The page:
It seems like I am getting more and more requests for free stuff. In the last few days, I had requests to do a story from a casket builder, new coffee shop, a chiropractor and so on. I asked each a few questions to determine if there was any type of story there- there was not so I politely turned them down and suggested they buy an ad. None have.
I have no problem with doing something that would be of interest to the readership. I need to develop a written policy - any suggestions?
You're right to keep your focus on your readers, and on your editorial mission. It's not unusual to have companies, organizations, individuals and ministries contact a publication in search of free publicity. And sometimes these people have pretty interesting stories to tell. But more often, they're just looking for some free advertising.
If you want to develop a written policy, it should explain your editorial mission, and note that stories ideas that will help you fulfill that mission are welcome. You might also include a list of qualities that can make a story newsworthy: timeliness, proximity, prominence, impact, novelty, conflict, human interest. Presenting a list like that can help publicity-seekers understand what you're looking for.
A common and related situation is to have advertisers seeking free publicity. Some may even make blatant offers -- they'll buy a certain amount of advertising if you write a favorable story about them.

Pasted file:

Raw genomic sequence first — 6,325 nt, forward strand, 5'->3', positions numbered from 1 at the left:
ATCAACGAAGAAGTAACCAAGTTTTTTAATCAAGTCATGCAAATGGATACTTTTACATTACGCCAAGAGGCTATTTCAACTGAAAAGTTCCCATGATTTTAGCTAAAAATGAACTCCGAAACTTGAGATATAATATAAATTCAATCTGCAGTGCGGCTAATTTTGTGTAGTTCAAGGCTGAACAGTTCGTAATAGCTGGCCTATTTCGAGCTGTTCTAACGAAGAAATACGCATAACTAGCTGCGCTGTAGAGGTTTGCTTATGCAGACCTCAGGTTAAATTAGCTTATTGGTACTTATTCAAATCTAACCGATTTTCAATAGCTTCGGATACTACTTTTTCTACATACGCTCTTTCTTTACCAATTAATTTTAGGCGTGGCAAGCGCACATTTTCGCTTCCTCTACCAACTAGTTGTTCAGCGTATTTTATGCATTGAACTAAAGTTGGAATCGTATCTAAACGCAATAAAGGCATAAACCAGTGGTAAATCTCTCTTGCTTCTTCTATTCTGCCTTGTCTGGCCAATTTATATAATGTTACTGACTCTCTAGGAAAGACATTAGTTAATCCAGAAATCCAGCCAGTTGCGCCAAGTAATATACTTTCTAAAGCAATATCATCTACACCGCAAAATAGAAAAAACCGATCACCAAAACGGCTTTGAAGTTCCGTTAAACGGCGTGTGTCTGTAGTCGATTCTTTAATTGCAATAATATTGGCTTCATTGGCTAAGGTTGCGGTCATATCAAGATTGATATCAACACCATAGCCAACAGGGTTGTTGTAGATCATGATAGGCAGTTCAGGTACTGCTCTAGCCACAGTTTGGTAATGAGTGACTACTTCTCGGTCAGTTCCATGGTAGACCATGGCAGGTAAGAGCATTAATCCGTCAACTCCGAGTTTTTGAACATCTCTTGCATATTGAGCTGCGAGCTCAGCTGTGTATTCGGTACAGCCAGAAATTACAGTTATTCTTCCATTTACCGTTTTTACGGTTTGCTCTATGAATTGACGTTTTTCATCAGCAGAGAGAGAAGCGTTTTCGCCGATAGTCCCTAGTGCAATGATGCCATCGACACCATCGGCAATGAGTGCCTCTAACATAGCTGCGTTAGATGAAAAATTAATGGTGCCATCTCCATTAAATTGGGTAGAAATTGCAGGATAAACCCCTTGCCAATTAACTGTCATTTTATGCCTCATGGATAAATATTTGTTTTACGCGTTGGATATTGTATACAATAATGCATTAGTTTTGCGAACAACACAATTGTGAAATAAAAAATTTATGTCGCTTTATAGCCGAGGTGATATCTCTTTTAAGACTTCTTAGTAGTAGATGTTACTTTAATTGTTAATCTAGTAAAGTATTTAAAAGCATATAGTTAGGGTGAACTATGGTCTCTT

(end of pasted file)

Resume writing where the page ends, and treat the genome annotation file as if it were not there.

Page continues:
Don't do this. For one thing, it violates the EPA code of ethics, which states:
- Advertisements in EPA publications should not defraud or mislead readers. Editorial favors are not to be predicated upon the sale of advertising, nor should non-advertisers receive unfavorable treatment or be excluded from articles because they do not advertise. The products and style of presentation in advertisements should not conflict with a periodical's Christian commitment. Paid advertising should be clearly distinguished from editorial content. Editors should not permit advertisers or product sponsors to vet articles prior to publication unless the publication has openly disclosed such a policy to its readership.
Here’s a thought on the reason to keep ads and editorial separate. The reason advertisers want a story is not just because it’s free, but because they know that stories get more attention and have more credibility than ads. And that’s because stories are chosen with the reader in mind, not just to sell stuff. If you start doing stories because potential advertisers want you to, the editorial part of the paper loses what makes it special, and advertisers wind up killing the very thing they wanted.
I think you did exactly the right thing – you checked into the ideas to see if there was a story there, and then politely declined.
Most publications keep a wall between advertising and editorial. It’s really hard to do that when you have to wear both hats. But in the long run, it pays off.
--Former Director, Doug Trouten